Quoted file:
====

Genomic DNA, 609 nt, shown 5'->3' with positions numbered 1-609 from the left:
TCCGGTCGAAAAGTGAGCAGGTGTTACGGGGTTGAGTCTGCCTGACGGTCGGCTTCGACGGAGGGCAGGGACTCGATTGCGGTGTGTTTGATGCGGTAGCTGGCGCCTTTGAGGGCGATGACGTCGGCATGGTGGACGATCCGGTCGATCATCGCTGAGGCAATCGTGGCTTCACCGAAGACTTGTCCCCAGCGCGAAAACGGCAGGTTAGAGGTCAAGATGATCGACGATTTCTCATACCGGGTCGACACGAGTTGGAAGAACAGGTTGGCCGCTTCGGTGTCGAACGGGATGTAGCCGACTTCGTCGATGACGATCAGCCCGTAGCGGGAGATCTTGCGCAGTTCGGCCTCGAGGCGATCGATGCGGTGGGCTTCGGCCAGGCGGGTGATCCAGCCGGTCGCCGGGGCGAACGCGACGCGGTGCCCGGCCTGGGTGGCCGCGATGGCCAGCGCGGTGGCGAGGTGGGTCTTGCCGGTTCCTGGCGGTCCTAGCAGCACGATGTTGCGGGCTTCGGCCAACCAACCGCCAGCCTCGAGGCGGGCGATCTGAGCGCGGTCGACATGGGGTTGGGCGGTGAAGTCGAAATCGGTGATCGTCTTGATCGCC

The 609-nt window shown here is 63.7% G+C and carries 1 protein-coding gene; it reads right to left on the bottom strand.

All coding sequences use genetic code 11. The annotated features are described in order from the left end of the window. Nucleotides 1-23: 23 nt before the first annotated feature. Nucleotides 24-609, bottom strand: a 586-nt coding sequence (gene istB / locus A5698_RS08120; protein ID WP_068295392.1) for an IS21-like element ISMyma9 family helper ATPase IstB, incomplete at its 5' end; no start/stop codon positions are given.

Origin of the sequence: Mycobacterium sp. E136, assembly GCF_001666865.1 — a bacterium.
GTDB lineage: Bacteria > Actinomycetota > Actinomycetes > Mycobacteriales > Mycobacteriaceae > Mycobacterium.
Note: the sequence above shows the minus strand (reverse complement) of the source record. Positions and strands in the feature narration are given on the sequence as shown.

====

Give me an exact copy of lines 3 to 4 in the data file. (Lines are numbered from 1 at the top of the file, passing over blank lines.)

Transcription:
The 609-nt window shown here is 63.7% G+C and carries 1 protein-coding gene; it reads right to left on the bottom strand.

All coding sequences use genetic code 11. The annotated features are described in order from the left end of the window. Nucleotides 1-23: 23 nt before the first annotated feature. Nucleotides 24-609, bottom strand: a 586-nt coding sequence (gene istB / locus A5698_RS08120; protein ID WP_068295392.1) for an IS21-like element ISMyma9 family helper ATPase IstB, incomplete at its 5' end; no start/stop codon positions are given.